Until then, here's a few of the many quotes I saved : But at night, when the library lamps are lit, the outside world disappears and nothing but this space of books remains in existence.
The library in which I have at long last collected my books began life as a barn sometime in the fifteen century, perched on a small hill south of the Loire. What a splendid beginning to a book about libraries. I love books but I would not consider myself a bibliophile in the true sense of the word. If I see a book I like, personally I prefer second hand hardbacks as they all have a history, Ill automatically buy it. However, seeing the images of public libraries, admittedly somewhat imposing, of for example, The Kings Library in Buckingham House in London, The Laurentian Library designed by Michaelangelo, the book-shaped towers of the Bibliothèque de Francewas a true delight for me. There appear to be various interpretations of the burning of the library but the following seems to be the most likely: The first person blamed for the destruction of the Library is none other than Julius Caesar himself. Caesar wrote of starting the fire in the harbour but neglected to mention the burning of the Library. As for the new library of Alexandria, talks began in the 70s to build it and it finally reopened in October 2002. As an aside, I was delighted to read though that Mangruel continued to have a problem with the dust in his library.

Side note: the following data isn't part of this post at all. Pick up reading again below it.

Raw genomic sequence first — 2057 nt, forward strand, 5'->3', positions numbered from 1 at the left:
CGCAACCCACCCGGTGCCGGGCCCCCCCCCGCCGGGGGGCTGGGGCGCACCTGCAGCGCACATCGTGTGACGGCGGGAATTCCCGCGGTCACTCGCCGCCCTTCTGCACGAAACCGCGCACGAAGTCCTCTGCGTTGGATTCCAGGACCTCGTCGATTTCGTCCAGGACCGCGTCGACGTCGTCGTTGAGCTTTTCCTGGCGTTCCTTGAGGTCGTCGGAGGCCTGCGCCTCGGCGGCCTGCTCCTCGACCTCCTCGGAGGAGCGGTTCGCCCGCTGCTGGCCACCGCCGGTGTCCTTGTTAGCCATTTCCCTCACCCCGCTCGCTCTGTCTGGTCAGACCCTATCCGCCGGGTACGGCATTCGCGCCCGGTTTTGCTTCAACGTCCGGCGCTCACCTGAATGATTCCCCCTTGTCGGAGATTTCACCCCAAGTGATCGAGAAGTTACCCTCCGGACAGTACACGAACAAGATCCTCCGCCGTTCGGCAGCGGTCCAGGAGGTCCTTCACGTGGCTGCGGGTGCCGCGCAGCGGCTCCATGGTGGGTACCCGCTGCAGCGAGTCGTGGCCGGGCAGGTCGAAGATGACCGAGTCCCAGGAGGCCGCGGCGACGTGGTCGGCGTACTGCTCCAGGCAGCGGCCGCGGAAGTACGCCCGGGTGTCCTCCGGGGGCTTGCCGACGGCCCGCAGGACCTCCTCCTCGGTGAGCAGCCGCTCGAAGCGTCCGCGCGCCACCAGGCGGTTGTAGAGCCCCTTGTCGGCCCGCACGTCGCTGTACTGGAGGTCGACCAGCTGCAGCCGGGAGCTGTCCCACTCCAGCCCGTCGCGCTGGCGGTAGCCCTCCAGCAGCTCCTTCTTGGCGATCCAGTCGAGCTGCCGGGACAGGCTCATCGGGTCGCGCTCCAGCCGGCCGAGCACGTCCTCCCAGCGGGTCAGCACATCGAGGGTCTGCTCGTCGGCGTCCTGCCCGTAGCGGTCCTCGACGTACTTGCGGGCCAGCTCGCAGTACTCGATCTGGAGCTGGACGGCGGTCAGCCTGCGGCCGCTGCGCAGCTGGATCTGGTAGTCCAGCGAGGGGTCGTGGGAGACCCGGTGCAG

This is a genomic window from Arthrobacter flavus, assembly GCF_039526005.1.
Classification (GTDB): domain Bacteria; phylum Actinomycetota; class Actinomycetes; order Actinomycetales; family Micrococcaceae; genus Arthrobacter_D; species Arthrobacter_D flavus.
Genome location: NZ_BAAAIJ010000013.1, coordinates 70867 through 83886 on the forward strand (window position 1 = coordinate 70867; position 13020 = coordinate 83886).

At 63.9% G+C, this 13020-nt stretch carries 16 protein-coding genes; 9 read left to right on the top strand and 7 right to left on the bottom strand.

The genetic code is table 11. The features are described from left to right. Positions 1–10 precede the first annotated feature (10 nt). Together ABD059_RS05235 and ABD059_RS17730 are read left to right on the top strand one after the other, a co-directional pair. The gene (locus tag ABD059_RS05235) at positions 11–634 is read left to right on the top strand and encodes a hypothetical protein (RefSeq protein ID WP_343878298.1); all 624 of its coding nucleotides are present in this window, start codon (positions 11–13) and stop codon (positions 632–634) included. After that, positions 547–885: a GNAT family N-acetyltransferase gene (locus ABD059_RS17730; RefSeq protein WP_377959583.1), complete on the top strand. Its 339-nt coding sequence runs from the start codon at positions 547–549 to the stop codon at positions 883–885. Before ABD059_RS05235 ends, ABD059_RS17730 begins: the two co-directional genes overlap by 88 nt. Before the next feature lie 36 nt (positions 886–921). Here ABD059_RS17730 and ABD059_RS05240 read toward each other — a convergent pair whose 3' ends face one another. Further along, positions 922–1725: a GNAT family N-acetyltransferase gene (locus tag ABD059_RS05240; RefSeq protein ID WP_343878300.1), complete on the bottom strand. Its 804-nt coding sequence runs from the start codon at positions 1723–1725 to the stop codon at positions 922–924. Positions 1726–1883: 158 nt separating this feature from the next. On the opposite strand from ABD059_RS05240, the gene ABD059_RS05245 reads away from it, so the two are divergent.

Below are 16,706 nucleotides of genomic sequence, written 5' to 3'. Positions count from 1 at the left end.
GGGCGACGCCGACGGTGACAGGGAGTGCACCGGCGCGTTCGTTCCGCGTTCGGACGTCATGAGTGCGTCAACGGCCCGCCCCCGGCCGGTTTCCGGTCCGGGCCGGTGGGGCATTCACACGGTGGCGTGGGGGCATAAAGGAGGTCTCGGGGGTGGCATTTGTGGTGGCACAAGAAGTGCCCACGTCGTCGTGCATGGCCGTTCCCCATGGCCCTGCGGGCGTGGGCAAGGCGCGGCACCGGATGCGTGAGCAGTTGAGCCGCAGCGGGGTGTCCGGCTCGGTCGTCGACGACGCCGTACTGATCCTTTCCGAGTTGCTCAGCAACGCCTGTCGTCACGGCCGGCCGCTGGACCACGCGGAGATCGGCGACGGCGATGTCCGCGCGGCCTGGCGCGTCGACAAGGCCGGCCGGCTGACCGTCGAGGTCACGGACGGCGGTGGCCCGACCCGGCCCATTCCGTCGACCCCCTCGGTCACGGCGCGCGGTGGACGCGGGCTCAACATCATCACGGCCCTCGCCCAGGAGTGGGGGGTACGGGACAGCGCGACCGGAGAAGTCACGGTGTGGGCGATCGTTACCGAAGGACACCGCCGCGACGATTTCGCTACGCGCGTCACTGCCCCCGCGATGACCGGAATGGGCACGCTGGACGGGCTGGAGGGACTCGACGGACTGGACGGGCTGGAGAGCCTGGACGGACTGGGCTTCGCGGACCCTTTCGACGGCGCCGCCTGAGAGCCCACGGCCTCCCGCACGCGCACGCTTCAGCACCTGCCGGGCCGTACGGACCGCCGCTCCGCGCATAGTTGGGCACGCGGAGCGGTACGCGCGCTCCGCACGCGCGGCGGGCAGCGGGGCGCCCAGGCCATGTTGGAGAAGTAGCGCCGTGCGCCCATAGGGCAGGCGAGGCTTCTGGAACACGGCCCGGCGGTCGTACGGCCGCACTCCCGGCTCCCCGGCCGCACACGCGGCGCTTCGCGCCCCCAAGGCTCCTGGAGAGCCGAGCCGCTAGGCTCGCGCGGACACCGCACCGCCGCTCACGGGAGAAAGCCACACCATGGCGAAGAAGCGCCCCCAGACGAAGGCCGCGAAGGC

He is the author of numerous non-fiction books such as The Dictionary of Imaginary Places (co-written with Gianni Guadalupi in 1980) and A History of Reading (1996) The Library at Night (2007) and Homer's Iliad and Odyssey: A Biography (2008), and novels such as News From a Foreign Country Came (1991).